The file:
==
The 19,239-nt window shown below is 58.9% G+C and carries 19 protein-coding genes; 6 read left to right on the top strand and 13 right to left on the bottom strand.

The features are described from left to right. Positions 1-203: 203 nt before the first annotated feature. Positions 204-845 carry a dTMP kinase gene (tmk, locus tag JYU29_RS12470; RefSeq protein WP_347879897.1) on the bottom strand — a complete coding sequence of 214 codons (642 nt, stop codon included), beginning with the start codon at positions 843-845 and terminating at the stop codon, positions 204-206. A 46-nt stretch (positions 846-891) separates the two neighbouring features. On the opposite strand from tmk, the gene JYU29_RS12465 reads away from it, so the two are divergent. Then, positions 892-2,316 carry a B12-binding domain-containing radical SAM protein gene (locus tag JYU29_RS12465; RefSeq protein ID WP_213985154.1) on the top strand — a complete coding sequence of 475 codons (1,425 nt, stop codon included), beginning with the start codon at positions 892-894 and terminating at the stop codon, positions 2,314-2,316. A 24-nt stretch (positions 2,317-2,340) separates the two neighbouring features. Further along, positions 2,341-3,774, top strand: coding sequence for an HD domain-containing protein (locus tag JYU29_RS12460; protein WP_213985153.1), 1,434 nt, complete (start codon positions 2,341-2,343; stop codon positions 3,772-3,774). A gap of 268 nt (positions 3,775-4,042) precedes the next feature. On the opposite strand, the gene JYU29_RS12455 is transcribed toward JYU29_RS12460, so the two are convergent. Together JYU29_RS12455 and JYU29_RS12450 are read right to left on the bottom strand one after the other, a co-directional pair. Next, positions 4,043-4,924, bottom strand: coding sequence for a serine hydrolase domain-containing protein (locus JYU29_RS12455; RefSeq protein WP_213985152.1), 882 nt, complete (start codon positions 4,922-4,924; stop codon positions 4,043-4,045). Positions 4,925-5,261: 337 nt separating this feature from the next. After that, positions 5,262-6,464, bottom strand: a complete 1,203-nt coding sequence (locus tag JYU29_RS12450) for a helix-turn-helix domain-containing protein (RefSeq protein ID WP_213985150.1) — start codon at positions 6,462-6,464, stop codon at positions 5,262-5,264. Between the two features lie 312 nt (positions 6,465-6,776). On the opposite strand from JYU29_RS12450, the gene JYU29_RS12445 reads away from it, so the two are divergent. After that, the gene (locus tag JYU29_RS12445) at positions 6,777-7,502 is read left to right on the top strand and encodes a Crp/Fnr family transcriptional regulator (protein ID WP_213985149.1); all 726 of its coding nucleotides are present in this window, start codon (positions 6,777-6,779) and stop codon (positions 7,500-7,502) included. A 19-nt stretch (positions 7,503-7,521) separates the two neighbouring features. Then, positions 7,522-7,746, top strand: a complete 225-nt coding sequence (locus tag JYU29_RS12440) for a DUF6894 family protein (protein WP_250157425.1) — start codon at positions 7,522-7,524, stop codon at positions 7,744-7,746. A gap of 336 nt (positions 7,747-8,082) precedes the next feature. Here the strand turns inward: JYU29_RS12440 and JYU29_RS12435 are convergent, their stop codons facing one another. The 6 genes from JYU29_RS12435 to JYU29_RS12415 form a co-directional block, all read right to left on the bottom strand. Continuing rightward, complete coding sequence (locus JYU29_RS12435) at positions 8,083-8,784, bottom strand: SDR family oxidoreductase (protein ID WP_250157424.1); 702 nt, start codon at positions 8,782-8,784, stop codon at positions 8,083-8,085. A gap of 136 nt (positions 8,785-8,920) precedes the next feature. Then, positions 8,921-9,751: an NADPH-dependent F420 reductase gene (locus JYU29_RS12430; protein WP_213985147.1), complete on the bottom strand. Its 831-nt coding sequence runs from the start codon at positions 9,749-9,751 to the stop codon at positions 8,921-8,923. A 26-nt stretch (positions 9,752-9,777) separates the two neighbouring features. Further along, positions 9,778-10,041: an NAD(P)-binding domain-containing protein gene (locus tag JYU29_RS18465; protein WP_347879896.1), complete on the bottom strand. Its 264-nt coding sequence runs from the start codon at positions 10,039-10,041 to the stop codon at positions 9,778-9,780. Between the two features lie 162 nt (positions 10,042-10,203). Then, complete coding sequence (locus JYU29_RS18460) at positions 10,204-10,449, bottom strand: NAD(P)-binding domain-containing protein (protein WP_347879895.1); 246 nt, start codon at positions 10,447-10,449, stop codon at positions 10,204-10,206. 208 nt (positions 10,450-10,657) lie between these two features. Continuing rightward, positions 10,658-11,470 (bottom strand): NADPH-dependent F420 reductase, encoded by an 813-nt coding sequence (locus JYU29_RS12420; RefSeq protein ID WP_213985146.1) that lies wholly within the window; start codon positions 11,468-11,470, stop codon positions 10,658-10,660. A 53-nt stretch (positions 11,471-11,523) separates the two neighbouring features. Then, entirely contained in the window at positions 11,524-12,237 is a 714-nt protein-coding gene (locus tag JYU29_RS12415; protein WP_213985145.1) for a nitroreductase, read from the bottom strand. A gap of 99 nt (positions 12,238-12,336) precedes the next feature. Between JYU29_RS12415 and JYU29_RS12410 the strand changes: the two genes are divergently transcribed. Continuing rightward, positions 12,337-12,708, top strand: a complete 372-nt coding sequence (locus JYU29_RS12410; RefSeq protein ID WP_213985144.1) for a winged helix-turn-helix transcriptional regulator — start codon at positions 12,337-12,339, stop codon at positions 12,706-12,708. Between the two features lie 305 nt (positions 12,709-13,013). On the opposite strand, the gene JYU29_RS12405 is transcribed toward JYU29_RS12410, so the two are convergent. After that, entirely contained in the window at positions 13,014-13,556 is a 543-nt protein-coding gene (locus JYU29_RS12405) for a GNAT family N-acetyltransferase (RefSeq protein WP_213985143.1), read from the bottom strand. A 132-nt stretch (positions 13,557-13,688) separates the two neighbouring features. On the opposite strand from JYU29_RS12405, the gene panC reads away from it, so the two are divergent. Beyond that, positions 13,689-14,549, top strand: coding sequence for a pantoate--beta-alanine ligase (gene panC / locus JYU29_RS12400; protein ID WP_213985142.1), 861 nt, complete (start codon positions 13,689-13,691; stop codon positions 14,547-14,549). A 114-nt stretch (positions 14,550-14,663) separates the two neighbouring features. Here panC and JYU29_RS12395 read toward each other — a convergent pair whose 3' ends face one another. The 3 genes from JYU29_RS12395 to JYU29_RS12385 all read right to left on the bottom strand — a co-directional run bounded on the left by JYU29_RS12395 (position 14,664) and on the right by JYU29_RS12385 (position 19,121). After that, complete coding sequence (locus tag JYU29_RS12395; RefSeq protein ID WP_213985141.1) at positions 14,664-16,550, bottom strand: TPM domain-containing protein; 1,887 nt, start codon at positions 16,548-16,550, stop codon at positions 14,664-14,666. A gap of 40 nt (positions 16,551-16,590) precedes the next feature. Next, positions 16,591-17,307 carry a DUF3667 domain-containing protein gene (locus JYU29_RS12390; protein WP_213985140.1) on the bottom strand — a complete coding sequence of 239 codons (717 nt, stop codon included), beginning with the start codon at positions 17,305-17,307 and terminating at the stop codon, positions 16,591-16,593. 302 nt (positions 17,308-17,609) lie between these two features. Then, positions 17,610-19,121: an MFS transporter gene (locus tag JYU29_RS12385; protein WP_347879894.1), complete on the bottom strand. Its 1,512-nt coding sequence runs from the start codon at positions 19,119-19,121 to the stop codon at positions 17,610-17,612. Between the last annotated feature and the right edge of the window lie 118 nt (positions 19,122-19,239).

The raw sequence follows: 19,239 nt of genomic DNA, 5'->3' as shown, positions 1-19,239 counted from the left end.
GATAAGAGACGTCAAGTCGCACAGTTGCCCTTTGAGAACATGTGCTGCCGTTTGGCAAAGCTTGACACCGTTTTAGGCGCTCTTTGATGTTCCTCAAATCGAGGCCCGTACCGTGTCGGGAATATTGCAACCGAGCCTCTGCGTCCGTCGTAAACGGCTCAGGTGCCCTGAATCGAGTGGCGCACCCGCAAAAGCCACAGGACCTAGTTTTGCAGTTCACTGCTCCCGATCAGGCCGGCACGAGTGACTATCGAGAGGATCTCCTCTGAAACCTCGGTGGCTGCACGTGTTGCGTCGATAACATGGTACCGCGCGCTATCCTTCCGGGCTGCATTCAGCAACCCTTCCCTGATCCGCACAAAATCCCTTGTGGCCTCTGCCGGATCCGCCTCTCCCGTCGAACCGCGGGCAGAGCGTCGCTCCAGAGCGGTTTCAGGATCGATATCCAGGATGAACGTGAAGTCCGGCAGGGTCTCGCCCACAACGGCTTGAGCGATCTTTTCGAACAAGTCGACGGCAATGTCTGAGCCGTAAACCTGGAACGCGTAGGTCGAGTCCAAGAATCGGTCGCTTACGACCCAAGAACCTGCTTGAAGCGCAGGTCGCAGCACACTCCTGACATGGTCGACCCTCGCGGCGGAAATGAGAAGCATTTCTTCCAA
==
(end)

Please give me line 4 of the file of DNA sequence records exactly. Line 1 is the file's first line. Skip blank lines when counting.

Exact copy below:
GATAAGAGACGTCAAGTCGCACAGTTGCCCTTTGAGAACATGTGCTGCCGTTTGGCAAAGCTTGACACCGTTTTAGGCGCTCTTTGATGTTCCTCAAATCGAGGCCCGTACCGTGTCGGGAATATTGCAACCGAGCCTCTGCGTCCGTCGTAAACGGCTCAGGTGCCCTGAATCGAGTGGCGCACCCGCAAAAGCCACAGGACCTAGTTTTGCAGTTCACTGCTCCCGATCAGGCCGGCACGAGTGACTATCGAGAGGATCTCCTCTGAAACCTCGGTGGCTGCACGTGTTGCGTCGATAACATGGTACCGCGCGCTATCCTTCCGGGCTGCATTCAGCAACCCTTCCCTGATCCGCACAAAATCCCTTGTGGCCTCTGCCGGATCCGCCTCTCCCGTCGAACCGCGGGCAGAGCGTCGCTCCAGAGCGGTTTCAGGATCGATATCCAGGATGAACGTGAAGTCCGGCAGGGTCTCGCCCACAACGGCTTGAGCGATCTTTTCGAACAAGTCGACGGCAATGTCTGAGCCGTAAACCTGGAACGCGTAGGTCGAGTCCAAGAATCGGTCGCTTACGACCCAAGAACCTGCTTGAAGCGCAGGTCGCAGCACACTCCTGACATGGTCGACCCTCGCGGCGGAAATGAGAAGCATTTCTTCCAA